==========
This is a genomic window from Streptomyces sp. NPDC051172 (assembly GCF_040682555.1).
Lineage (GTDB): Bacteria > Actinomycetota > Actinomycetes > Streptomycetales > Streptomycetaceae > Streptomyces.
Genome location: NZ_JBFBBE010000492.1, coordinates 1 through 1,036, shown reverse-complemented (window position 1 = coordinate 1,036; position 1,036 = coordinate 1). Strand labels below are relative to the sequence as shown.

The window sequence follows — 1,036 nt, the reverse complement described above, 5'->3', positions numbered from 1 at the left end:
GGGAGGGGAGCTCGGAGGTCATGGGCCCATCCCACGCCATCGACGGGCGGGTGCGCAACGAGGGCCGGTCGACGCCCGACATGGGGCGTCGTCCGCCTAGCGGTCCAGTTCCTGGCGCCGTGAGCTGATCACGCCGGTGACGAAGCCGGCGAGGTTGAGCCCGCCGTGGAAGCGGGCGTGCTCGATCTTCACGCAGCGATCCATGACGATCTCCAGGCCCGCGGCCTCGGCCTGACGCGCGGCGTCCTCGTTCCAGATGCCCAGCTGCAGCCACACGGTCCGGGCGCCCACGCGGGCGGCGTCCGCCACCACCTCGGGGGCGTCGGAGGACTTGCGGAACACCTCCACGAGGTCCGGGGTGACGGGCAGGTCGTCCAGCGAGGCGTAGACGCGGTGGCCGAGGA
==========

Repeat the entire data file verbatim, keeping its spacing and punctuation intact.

This is a genomic window from Streptomyces sp. NPDC051172 (assembly GCF_040682555.1).
Lineage (GTDB): Bacteria > Actinomycetota > Actinomycetes > Streptomycetales > Streptomycetaceae > Streptomyces.
Genome location: NZ_JBFBBE010000492.1, coordinates 1 through 1,036, shown reverse-complemented (window position 1 = coordinate 1,036; position 1,036 = coordinate 1). Strand labels below are relative to the sequence as shown.

The window sequence follows — 1,036 nt, the reverse complement described above, 5'->3', positions numbered from 1 at the left end:
GGGAGGGGAGCTCGGAGGTCATGGGCCCATCCCACGCCATCGACGGGCGGGTGCGCAACGAGGGCCGGTCGACGCCCGACATGGGGCGTCGTCCGCCTAGCGGTCCAGTTCCTGGCGCCGTGAGCTGATCACGCCGGTGACGAAGCCGGCGAGGTTGAGCCCGCCGTGGAAGCGGGCGTGCTCGATCTTCACGCAGCGATCCATGACGATCTCCAGGCCCGCGGCCTCGGCCTGACGCGCGGCGTCCTCGTTCCAGATGCCCAGCTGCAGCCACACGGTCCGGGCGCCCACGCGGGCGGCGTCCGCCACCACCTCGGGGGCGTCGGAGGACTTGCGGAACACCTCCACGAGGTCCGGGGTGACGGGCAGGTCGTCCAGCGAGGCGTAGACGCGGTGGCCGAGGA